11/7/11

ADHD Meltdowns: Don't be a Honey Badger!

"In writing about the living, aren't we trying to access something living in us, living incognito, interred, resisted, half-formed, sharp as a fang?"
-Bonnie Friedman, Writing Past Dark (pg. 29)
Honey badgers have grown pretty popular over the past year. (See this YouTube video if you have yet to jump on the “nasty” badger bandwagon: http://www.youtube.com/watch?v=W05VFxtVetI) If Monkey Mind is a frolicking, uncentered playmate, then Badger Mind is his irksome and unpredictable brother.

ADHD’rs and those who love us are familiar with the “ADHD meltdown.” Throughout this blog, I will term this mindset the “Badger Mind.” The Badger Mind comes out when you’re tired or overwhelmed or haven’t snacked on badger treats in a few hours. It’s classified by impatience, inflexibility, and the inability to put your feelings into words. It’s during these Badger bouts that my sister, Nicole, jokingly calls me, “Little Napoleon.”

Knock before entering. Mysterious code name on an actor's trailer in NYC

Writing is one method I use to pacify the Badger Mind. It forces me to deliberate, to take a moment. For those of us with ADHD, writing can be gratifying because it both engages and forces you to mediate. You’re active but focused on quiet activity.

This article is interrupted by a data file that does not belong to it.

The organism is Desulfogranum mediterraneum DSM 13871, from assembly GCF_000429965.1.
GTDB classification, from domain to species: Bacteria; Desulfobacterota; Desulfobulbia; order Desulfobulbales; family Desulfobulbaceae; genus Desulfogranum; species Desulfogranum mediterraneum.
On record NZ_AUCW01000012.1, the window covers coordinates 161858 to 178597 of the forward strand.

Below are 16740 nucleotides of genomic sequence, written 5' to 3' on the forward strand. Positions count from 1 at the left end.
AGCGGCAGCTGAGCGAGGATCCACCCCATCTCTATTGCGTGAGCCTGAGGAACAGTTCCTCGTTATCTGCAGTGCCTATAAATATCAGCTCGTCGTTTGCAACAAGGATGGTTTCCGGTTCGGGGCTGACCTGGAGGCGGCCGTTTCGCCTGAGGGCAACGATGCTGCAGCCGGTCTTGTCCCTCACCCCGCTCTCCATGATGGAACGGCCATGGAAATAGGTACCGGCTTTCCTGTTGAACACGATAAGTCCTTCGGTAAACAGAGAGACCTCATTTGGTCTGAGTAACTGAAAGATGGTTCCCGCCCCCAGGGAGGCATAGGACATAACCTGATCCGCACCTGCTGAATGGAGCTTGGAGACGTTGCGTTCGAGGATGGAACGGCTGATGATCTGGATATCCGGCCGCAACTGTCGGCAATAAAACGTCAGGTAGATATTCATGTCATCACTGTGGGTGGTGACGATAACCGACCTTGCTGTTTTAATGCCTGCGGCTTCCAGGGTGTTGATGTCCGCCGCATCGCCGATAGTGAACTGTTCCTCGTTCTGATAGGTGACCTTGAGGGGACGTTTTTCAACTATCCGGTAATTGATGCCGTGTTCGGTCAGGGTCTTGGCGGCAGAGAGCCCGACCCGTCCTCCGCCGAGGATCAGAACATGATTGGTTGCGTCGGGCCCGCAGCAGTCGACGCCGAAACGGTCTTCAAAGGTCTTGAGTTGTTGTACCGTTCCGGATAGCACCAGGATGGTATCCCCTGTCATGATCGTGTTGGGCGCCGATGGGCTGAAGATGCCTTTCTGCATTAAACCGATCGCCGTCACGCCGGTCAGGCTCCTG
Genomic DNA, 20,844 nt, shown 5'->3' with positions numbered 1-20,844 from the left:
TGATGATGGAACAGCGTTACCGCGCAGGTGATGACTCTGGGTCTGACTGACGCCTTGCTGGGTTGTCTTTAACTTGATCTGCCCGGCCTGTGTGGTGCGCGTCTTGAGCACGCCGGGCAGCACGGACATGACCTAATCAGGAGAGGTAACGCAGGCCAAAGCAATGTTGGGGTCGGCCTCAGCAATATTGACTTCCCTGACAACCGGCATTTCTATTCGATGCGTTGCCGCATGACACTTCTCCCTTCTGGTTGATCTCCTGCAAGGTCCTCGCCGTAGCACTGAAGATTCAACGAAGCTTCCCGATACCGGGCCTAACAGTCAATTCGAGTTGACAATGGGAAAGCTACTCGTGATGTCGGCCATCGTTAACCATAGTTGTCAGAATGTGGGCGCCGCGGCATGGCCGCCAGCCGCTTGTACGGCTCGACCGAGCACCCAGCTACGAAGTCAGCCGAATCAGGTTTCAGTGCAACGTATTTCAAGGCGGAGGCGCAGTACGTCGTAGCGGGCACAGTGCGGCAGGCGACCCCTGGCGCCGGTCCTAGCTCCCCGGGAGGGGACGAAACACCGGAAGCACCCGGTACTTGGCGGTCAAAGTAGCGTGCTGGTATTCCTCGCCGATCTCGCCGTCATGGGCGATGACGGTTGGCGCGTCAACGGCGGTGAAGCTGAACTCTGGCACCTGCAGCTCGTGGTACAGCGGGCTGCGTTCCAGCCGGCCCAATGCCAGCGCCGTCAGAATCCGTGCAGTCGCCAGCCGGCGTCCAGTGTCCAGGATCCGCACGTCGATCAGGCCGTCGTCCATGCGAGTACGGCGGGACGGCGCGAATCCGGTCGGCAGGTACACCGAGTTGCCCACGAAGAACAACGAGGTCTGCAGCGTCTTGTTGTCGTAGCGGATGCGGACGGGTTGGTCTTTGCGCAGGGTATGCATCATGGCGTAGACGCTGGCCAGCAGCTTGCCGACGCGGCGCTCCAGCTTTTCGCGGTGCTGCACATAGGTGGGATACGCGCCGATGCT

In high school, when I started to write longer works of fiction and nonfiction, I often took events that unsettled me, something that happened at school or with friends or out on a Saturday night in New York, and I wrote them down, either from my perspective or the perspective or someone involved. This reframing granted me insight into the altercation and through exploration, eased my troubled mind.

I still use this technique today as a form of solo therapy, especially when I’m confronted with difficult or uncomfortable experiences. By taking the time to reflect, you cultivate your capacity to process moments that might otherwise cause the Badger Mind to rear its ugly head. Thus, from frustration or unease emerges empathy for yourself and others.

At first, settling your Badger Mind so that you can reflect is tough. It may thrash and claw and resist. It might shred a pillow or two. (Kids, I didn’t mean that literally. Parents, sorry, I’ll be right over with my vacuum.)

Do like the tree kangaroo: slow down & take in the view.

Parents of children with ADHD often struggle with how to quell their kids’ bouts of Badger Mind that accompany their hyperactive temperaments. An ex-boyfriend of mine would often smile and say, “you’re being huffy,” which somehow, by calling attention to my mood, dispersed it. As a proud ADHD’r, I’ve learned two steps that settle me down so that I can process my busy mind: 

1. Acknowledge your overflow of emotion.
Step back and take a breath. Recognize the overflow.

2. Consider and reconsider the moment.
Often quiet activities such as writing, drawing, or listening to music aligned with my mood help me to process feelings of frustration or unease.



If all else fails, go to the Zoo, and watch the honey badger. She’ll show you what not to do.

What eases your Badger Mind? Email me at WriteToJulianna

For more tips on how to prevent “ADHD Meltdown” see this article from EverydayHealth: 8 Steps to Stop Your Child From Having an ADHD Meltdown

(Thanks Mom Wilson, Mary Jo Wilson Phd, for sharing it!)



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